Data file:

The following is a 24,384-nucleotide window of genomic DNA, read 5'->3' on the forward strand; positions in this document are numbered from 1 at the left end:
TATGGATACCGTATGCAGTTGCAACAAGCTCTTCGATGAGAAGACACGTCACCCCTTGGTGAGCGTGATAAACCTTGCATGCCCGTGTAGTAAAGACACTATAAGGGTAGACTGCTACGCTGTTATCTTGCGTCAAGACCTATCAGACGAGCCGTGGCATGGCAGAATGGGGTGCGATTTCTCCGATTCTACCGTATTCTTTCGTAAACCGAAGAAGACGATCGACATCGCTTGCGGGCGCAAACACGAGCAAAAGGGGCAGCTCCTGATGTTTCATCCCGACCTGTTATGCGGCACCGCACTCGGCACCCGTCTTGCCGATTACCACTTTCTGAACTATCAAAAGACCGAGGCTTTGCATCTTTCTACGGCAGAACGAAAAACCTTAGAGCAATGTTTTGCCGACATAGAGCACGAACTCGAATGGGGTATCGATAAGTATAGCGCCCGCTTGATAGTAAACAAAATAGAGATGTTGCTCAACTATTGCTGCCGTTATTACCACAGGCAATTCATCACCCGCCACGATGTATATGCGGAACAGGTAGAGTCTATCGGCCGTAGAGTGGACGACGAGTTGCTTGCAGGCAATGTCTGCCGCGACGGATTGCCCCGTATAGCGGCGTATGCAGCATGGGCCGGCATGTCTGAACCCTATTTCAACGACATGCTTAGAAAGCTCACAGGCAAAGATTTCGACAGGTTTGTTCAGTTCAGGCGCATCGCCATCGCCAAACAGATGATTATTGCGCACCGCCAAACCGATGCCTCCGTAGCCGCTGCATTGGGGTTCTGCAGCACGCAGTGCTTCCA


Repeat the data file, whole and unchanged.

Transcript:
The following is a 24,384-nucleotide window of genomic DNA, read 5'->3' on the forward strand; positions in this document are numbered from 1 at the left end:
TATGGATACCGTATGCAGTTGCAACAAGCTCTTCGATGAGAAGACACGTCACCCCTTGGTGAGCGTGATAAACCTTGCATGCCCGTGTAGTAAAGACACTATAAGGGTAGACTGCTACGCTGTTATCTTGCGTCAAGACCTATCAGACGAGCCGTGGCATGGCAGAATGGGGTGCGATTTCTCCGATTCTACCGTATTCTTTCGTAAACCGAAGAAGACGATCGACATCGCTTGCGGGCGCAAACACGAGCAAAAGGGGCAGCTCCTGATGTTTCATCCCGACCTGTTATGCGGCACCGCACTCGGCACCCGTCTTGCCGATTACCACTTTCTGAACTATCAAAAGACCGAGGCTTTGCATCTTTCTACGGCAGAACGAAAAACCTTAGAGCAATGTTTTGCCGACATAGAGCACGAACTCGAATGGGGTATCGATAAGTATAGCGCCCGCTTGATAGTAAACAAAATAGAGATGTTGCTCAACTATTGCTGCCGTTATTACCACAGGCAATTCATCACCCGCCACGATGTATATGCGGAACAGGTAGAGTCTATCGGCCGTAGAGTGGACGACGAGTTGCTTGCAGGCAATGTCTGCCGCGACGGATTGCCCCGTATAGCGGCGTATGCAGCATGGGCCGGCATGTCTGAACCCTATTTCAACGACATGCTTAGAAAGCTCACAGGCAAAGATTTCGACAGGTTTGTTCAGTTCAGGCGCATCGCCATCGCCAAACAGATGATTATTGCGCACCGCCAAACCGATGCCTCCGTAGCCGCTGCATTGGGGTTCTGCAGCACGCAGTGCTTCCA